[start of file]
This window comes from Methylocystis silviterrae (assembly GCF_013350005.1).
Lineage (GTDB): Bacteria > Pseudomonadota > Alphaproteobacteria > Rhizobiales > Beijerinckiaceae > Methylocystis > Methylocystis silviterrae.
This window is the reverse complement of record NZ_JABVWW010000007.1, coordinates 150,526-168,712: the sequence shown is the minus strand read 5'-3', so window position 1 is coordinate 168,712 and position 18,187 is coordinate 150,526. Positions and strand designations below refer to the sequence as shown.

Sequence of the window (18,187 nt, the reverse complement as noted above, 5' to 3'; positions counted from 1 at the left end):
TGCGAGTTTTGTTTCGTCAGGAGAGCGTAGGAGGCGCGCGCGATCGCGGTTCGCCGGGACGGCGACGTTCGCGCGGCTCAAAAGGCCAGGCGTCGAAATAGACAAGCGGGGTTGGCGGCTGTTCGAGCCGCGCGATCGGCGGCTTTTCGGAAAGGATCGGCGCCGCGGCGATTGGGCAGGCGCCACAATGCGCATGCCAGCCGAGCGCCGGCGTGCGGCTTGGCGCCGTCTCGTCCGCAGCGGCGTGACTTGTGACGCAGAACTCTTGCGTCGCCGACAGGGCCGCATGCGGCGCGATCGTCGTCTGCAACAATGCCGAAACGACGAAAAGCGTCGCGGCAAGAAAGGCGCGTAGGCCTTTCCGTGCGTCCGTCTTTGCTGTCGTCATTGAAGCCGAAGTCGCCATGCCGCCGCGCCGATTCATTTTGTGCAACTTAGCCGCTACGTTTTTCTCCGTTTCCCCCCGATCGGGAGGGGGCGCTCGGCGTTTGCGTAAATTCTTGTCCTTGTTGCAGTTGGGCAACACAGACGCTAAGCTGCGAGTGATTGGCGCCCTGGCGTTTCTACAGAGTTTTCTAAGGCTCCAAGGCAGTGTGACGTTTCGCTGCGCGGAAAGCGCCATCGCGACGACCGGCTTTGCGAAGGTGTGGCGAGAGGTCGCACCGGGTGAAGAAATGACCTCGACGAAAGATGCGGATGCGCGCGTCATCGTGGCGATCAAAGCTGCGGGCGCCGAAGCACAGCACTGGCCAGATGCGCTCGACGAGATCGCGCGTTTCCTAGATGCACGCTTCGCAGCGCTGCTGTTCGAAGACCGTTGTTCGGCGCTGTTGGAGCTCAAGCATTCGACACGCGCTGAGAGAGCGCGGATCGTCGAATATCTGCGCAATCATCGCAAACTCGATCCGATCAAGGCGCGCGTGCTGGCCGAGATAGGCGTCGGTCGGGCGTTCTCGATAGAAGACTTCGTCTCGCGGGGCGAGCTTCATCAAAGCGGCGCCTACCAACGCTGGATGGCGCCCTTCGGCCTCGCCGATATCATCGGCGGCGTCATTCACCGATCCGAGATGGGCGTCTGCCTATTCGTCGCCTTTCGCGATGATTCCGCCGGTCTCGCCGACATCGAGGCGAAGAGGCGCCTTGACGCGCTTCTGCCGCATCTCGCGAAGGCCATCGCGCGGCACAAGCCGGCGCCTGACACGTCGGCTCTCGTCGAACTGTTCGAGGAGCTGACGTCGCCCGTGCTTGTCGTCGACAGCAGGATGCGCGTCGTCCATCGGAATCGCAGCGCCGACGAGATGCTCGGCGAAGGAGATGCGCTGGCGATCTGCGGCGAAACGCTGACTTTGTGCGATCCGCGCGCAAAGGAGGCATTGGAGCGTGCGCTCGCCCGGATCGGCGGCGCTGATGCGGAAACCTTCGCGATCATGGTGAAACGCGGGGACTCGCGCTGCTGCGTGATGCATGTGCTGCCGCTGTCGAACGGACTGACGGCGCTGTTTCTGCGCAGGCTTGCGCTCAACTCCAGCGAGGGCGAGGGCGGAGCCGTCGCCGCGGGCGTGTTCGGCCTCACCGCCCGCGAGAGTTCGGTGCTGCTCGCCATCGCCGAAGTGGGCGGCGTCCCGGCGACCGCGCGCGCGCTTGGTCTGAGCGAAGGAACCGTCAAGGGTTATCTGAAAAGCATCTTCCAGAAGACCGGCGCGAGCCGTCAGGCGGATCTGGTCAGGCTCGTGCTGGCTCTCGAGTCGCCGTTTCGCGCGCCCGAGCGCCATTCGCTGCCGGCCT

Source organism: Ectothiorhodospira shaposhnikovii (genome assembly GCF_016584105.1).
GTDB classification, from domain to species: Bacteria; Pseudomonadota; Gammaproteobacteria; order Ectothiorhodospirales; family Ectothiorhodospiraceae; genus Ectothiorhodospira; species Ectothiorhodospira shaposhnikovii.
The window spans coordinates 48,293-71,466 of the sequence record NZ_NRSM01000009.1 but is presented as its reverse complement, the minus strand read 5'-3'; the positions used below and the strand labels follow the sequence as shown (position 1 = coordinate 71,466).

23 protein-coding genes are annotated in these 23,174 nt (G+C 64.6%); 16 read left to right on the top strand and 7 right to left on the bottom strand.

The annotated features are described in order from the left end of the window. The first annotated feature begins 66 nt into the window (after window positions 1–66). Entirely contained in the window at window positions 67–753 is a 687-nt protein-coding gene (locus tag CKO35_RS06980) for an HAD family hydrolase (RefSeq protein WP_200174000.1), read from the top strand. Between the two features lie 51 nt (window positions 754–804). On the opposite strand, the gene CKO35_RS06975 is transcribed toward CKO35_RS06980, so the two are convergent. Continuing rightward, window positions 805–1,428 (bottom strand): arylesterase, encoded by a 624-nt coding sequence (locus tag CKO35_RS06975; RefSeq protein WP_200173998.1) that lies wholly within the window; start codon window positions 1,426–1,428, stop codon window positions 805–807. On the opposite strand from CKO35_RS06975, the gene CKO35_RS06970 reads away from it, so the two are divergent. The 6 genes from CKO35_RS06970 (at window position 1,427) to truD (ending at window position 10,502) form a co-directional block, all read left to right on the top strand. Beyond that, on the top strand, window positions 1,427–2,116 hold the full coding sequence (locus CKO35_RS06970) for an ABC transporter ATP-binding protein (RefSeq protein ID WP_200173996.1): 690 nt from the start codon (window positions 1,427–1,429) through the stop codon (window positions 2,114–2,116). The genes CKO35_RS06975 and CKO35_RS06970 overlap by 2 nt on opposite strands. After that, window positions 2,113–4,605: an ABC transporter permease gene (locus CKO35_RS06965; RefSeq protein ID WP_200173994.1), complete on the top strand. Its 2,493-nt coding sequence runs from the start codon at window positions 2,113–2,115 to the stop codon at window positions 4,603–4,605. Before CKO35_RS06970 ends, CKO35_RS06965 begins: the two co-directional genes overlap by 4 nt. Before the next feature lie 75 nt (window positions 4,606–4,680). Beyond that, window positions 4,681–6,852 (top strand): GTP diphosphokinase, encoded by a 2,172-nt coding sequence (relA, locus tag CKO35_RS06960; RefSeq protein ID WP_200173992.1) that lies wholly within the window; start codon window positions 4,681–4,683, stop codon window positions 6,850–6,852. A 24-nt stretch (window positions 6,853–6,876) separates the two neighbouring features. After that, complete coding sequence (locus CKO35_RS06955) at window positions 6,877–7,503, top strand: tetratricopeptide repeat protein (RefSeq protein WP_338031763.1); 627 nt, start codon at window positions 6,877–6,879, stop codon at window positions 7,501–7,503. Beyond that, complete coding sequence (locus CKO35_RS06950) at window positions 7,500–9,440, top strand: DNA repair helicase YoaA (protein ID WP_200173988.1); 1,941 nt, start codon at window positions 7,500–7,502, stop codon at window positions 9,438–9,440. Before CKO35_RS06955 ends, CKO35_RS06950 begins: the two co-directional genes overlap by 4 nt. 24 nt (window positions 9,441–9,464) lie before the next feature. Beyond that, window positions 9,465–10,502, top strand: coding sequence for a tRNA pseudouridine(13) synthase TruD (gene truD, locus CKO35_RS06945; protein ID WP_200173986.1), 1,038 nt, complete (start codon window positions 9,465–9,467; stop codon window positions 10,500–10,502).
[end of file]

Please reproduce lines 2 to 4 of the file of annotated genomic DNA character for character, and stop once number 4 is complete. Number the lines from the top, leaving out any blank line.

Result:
Lineage (GTDB): Bacteria > Pseudomonadota > Alphaproteobacteria > Rhizobiales > Beijerinckiaceae > Methylocystis > Methylocystis silviterrae.
This window is the reverse complement of record NZ_JABVWW010000007.1, coordinates 150,526-168,712: the sequence shown is the minus strand read 5'-3', so window position 1 is coordinate 168,712 and position 18,187 is coordinate 150,526. Positions and strand designations below refer to the sequence as shown.

Sequence of the window (18,187 nt, the reverse complement as noted above, 5' to 3'; positions counted from 1 at the left end):